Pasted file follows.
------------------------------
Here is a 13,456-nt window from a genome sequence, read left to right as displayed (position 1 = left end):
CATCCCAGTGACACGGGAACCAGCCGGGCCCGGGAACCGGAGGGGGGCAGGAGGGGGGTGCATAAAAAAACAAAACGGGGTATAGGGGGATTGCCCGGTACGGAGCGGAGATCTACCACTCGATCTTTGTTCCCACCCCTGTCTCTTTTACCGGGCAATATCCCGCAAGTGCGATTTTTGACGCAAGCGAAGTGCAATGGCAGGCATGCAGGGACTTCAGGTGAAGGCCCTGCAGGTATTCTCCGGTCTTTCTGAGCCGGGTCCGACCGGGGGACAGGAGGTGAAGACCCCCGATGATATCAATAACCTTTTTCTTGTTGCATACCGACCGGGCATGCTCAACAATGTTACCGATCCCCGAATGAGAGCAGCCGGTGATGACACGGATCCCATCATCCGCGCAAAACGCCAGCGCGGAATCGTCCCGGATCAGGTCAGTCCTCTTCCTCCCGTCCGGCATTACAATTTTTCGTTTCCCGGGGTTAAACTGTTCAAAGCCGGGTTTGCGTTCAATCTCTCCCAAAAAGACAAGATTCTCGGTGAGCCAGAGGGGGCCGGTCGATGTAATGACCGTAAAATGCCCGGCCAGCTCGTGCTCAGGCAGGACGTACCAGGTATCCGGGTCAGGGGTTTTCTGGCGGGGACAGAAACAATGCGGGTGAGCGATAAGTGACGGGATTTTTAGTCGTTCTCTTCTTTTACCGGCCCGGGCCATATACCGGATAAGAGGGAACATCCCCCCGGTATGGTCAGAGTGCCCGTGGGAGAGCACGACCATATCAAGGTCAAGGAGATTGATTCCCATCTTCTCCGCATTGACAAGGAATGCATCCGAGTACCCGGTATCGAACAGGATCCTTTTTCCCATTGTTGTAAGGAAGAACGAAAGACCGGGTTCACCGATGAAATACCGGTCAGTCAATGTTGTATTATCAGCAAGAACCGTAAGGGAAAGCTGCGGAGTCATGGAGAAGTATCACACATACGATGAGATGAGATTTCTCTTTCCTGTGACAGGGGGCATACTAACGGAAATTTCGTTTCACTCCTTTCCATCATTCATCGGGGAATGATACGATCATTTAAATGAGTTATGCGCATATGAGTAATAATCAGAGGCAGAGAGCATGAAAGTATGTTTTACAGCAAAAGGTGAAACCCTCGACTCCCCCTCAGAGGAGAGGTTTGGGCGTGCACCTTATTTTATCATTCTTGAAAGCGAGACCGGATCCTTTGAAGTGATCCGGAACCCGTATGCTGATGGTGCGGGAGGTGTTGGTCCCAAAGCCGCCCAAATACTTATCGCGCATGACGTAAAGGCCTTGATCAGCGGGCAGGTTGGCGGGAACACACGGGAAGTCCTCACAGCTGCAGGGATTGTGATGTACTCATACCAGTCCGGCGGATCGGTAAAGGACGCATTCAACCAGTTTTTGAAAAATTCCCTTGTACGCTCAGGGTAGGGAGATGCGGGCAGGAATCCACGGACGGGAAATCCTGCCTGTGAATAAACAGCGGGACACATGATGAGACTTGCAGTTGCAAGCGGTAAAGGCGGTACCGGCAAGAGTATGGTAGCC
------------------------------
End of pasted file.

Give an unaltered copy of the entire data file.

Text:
Here is a 13,456-nt window from a genome sequence, read left to right as displayed (position 1 = left end):
CATCCCAGTGACACGGGAACCAGCCGGGCCCGGGAACCGGAGGGGGGCAGGAGGGGGGTGCATAAAAAAACAAAACGGGGTATAGGGGGATTGCCCGGTACGGAGCGGAGATCTACCACTCGATCTTTGTTCCCACCCCTGTCTCTTTTACCGGGCAATATCCCGCAAGTGCGATTTTTGACGCAAGCGAAGTGCAATGGCAGGCATGCAGGGACTTCAGGTGAAGGCCCTGCAGGTATTCTCCGGTCTTTCTGAGCCGGGTCCGACCGGGGGACAGGAGGTGAAGACCCCCGATGATATCAATAACCTTTTTCTTGTTGCATACCGACCGGGCATGCTCAACAATGTTACCGATCCCCGAATGAGAGCAGCCGGTGATGACACGGATCCCATCATCCGCGCAAAACGCCAGCGCGGAATCGTCCCGGATCAGGTCAGTCCTCTTCCTCCCGTCCGGCATTACAATTTTTCGTTTCCCGGGGTTAAACTGTTCAAAGCCGGGTTTGCGTTCAATCTCTCCCAAAAAGACAAGATTCTCGGTGAGCCAGAGGGGGCCGGTCGATGTAATGACCGTAAAATGCCCGGCCAGCTCGTGCTCAGGCAGGACGTACCAGGTATCCGGGTCAGGGGTTTTCTGGCGGGGACAGAAACAATGCGGGTGAGCGATAAGTGACGGGATTTTTAGTCGTTCTCTTCTTTTACCGGCCCGGGCCATATACCGGATAAGAGGGAACATCCCCCCGGTATGGTCAGAGTGCCCGTGGGAGAGCACGACCATATCAAGGTCAAGGAGATTGATTCCCATCTTCTCCGCATTGACAAGGAATGCATCCGAGTACCCGGTATCGAACAGGATCCTTTTTCCCATTGTTGTAAGGAAGAACGAAAGACCGGGTTCACCGATGAAATACCGGTCAGTCAATGTTGTATTATCAGCAAGAACCGTAAGGGAAAGCTGCGGAGTCATGGAGAAGTATCACACATACGATGAGATGAGATTTCTCTTTCCTGTGACAGGGGGCATACTAACGGAAATTTCGTTTCACTCCTTTCCATCATTCATCGGGGAATGATACGATCATTTAAATGAGTTATGCGCATATGAGTAATAATCAGAGGCAGAGAGCATGAAAGTATGTTTTACAGCAAAAGGTGAAACCCTCGACTCCCCCTCAGAGGAGAGGTTTGGGCGTGCACCTTATTTTATCATTCTTGAAAGCGAGACCGGATCCTTTGAAGTGATCCGGAACCCGTATGCTGATGGTGCGGGAGGTGTTGGTCCCAAAGCCGCCCAAATACTTATCGCGCATGACGTAAAGGCCTTGATCAGCGGGCAGGTTGGCGGGAACACACGGGAAGTCCTCACAGCTGCAGGGATTGTGATGTACTCATACCAGTCCGGCGGATCGGTAAAGGACGCATTCAACCAGTTTTTGAAAAATTCCCTTGTACGCTCAGGGTAGGGAGATGCGGGCAGGAATCCACGGACGGGAAATCCTGCCTGTGAATAAACAGCGGGACACATGATGAGACTTGCAGTTGCAAGCGGTAAAGGCGGTACCGGCAAGAGTATGGTAGCC